Miraculous recovery leaves alumna alive


Olivia Barfield

Longoria walks, talks after taking a gunshot wound to the head

Kelly Kiper Longoria

Kelly Kiper Longoria, a ULM alumna, is making unexpectedly hasty progress towards full recovery after being abducted and shot in Winnsboro on the morning of July 18.

Longoria, 22, was abducted from a convenience store and driven to a cemetery in her own car before being shot in the head and abandoned.

Now, a little over a month later, Longoria is doing exceptionally well, according to her mother, Lisa Knight Kiper.

“She is making progress! She is walking, with assistance. She is moving her left arm and hand some,” Kiper told the Hawkeye.

Longoria, who graduated in December 2015 with a bachelor’s degree in speech language pathology, is working hard in her physical therapy, occupational therapy and speech therapy sessions, Kiper said. Kiper said that speech therapy is Longoria’s favorite, and that comes as no surprise.

Kiper mentioned that she “cannot brag enough” about the care her daughter has received at the Methodist Rehabilitation Center in Jackson, Miss., and that she and her family are thankful to those who have kept Longoria in their prayers.

“We are thankful for the thousands of people who are praying for her, and us. It is such a blessing to see how God has been working big miracles, and He continues to work everyday in the little miracles too,” Kiper said.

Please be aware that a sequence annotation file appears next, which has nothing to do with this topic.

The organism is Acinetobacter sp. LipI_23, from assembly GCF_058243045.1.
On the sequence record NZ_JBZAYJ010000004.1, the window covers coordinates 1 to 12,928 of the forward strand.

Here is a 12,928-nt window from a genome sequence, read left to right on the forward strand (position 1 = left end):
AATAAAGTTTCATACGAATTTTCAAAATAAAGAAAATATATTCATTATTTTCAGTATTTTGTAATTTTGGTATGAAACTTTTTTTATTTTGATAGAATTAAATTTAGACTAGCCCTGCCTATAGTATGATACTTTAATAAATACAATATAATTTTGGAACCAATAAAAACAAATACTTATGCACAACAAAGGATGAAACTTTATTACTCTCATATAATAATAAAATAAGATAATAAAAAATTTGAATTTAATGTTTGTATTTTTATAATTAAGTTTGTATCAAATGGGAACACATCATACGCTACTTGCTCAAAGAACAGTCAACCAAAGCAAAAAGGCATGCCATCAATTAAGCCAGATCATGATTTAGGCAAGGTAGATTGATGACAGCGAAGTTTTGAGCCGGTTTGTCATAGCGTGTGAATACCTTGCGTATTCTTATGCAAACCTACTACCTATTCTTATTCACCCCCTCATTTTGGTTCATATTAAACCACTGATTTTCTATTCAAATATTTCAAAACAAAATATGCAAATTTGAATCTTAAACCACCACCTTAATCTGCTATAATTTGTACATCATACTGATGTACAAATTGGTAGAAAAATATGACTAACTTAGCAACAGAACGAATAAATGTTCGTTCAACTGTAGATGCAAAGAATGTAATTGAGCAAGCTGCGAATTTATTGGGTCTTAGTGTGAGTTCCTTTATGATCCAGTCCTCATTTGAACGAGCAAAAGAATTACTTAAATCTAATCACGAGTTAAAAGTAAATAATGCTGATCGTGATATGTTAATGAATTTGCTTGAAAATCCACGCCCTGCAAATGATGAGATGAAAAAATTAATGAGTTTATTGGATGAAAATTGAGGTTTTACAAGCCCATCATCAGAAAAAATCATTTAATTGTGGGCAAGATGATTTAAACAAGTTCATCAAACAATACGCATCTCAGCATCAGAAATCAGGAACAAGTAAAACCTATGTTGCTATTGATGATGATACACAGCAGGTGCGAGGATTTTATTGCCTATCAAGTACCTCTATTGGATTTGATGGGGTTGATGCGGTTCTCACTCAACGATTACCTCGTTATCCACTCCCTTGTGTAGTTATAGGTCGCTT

Longoria’s attacker, 35-year-old Kevin Mathis, was indicted July 29 for attempted first degree murder, aggravated kidnapping and felon in possession of a firearm.

Officers responded to a call concerning Longoria’s abandoned vehicle on the early morning of July 18. Longoria was found with a gunshot to the head and first transported to Franklin Medical Center, then airlifted to Jackson Memorial Hospital.

Longoria planned to start her graduate degree program this semester.

Allyson Maxwell, a ULM alumna who graduated in speech language pathology with Longoria and is also planning to start graduate school this semester, said Longoria is a kindhearted person with a passion for her studies and her faith.

“If anyone ever needed anything she was there with a smile and willingness to help,” said Maxwell, who also mentioned that Longoria lost her father to cancer only last year.

Longoria’s family and friends are using social media to ask for prayers. Abigail Fertal, another of Longoria’s classmates, said Longoria made her beliefs clear to those around her.

“I know her faith is keeping her and her family heal,” Fertal said.